Tauron Nowa Muzyka

Various, Katowice, Poland

Tauron Nowa Muzyka, now in its ninth year, is shaping up to be one of the major players on the ever-more-saturated European festival circuit. It’s Poland’s answer to the increasingly laddish, taps-aff hedonistic parties of Croatia and Ibiza but instead of machismo and drinking songs you’ll find genuinely interested fans dancing on adrenaline alone. Although the hugely popular super-caffeinated Fritz-Kola, John Lemon and Yerbata drinks flogged on site by the gallon might play a small part in the relentless stamina too.


The line-up is house and techno heavy but there’s enough variation to keep everyone happy – and dancing. Set against the backdrop of an abandoned coal mine, a giant pit shaft illuminates crumbling industrial buildings destroying any illusion that this festival was ever going to be anything but unique. This mix of rugged factory architecture serves as a reminder that the town of Katowice, once a hub for the mining industry, is now attempting to repurpose itself as the cultural capital of Poland, hosting some of the biggest gigs but also two major European festivals, the other being the more rock-orientated OFF.

This dramatic (and intentional) switch in purpose is evident in the town itself with its picturesque streets now lined with craft beer pubs and trendy coffee shops. Our first night sees us eating pizza amongst trendy young Poles before heading to an ancient Polish church, the perfect setting for the soulful sounds of Sohn. A perfectly chilled lead-in to what would turn out to be a weekend of straight-up, non-stop party selections.

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We arrived on site at 8PM. A silhouette of her signature braids dramatically backlit with red light, Kelela ran through a selection of Cut 4 Me hits, with her gorgeous falsetto sounding even more striking live. Other Friday highlights included Nozinja’s explosion of technicolour 189bpm body music; one of the most genuinely exhilarating takes on dance music and pretty much the perfect festival act. Ben UFO’s slightly safe early morning set merely paved the way for Pariah’s 4am takeout, throwing down huge cascading techno and dutty rhythms, highlights included a surprisingly subtle unreleased Karenn track and DJ Qu’s The Believer, a track with a versatility that’s seeing it become a bit of an unlikely anthem this summer, further proved as it was played by Dixon the following night.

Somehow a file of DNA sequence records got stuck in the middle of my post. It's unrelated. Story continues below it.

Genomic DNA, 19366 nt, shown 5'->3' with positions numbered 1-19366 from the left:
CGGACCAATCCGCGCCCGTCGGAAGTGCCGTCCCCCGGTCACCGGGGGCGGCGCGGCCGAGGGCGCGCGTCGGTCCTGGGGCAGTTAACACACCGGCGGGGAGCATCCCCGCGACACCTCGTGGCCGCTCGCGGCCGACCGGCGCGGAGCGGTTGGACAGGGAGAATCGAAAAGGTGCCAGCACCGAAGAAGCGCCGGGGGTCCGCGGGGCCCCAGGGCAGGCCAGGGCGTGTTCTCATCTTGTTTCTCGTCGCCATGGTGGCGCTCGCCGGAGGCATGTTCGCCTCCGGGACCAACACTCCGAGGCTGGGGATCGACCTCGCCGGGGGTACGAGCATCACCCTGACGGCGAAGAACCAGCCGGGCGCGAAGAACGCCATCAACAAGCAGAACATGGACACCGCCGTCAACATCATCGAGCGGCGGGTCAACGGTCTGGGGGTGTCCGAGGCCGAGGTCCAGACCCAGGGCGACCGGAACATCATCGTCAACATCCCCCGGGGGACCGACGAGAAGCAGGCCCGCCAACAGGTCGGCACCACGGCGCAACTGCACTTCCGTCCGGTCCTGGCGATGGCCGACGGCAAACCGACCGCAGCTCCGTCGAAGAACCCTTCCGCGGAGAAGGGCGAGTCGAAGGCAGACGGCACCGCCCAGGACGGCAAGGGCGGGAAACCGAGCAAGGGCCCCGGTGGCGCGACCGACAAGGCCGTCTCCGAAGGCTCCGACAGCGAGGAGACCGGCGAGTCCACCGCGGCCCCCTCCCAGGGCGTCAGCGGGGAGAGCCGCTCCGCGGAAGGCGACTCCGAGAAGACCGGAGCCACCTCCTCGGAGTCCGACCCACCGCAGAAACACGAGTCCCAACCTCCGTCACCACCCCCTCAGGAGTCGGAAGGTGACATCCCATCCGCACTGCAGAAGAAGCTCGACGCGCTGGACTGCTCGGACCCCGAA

Despite it being on the only open-air stage in the pouring rain, you couldn’t drag us away from Saturday’s Hyperdub showcase. The only thing that beat their pertinent selections was the evident connection between the artists. A crew that are first and foremost mates, as they crowded the stage the entire evening we couldn’t help but wonder if we’d seen a more joyous coming together of fractured musical styles. First up was Laurel Halo, whose seriously deep, almost dub-techno and fractured rhythms paved the way for Cooly G’s fiery UK funky and grime. Ikonika went harder, using techno as a base to explore splintered grime and garage.


Kode9 went in with the dizzying syncopations of juke and footwork, a workout glittered with his signature Gameboy glitch rhythms, jewels from the recent Hyperdub run of releases including Heavee’s Icemaster (“I need a blanket ‘cause I’m cold motherfucka”), tongue-in-cheek juke classics like DJ Nate’s Free and pretty much back to back DJ Rashad; running through early material, to the On Site remix, with multiple Double Cup selections in between. Scratcha DVA was a treat, prepping for his 5am set by getting pretty liberal on the mic and darting about to pour vodka in the mouths of the sparse crowd, and when his time finally came he played a set littered with gleeful garage bangers and Parliament Funkadelic classics.


Sunday’s wind down came in the form of the ever soothing tones of Nils Frahm who played for us on the top floor of a derelict factory. He began his set by joking that a good friend of his cut his head open in this very same venue and that we should watch out for the holes in the floor. Our disposition being one of vague worry his comments didn’t settle particularly well and we found ourselves listening to his beautiful neo-classical tones from the comfort (and relative safety) of the pop-up bar downstairs.

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Since last year’s event Tauron has seen improvements.The on-site food is particularly improved (try the pirogy) and we’re happy to see the inclusion of vodka on the bars this year as opposed to just lager. We had a great time at a fabulously curated festival bookended by well judged opening and closing parties. We’ll be more than happy to return to Katowice again next year when Tauron turns ten; we’re sure it’s going to be an event to remember.

Photography: Radoslaw Kazmierczak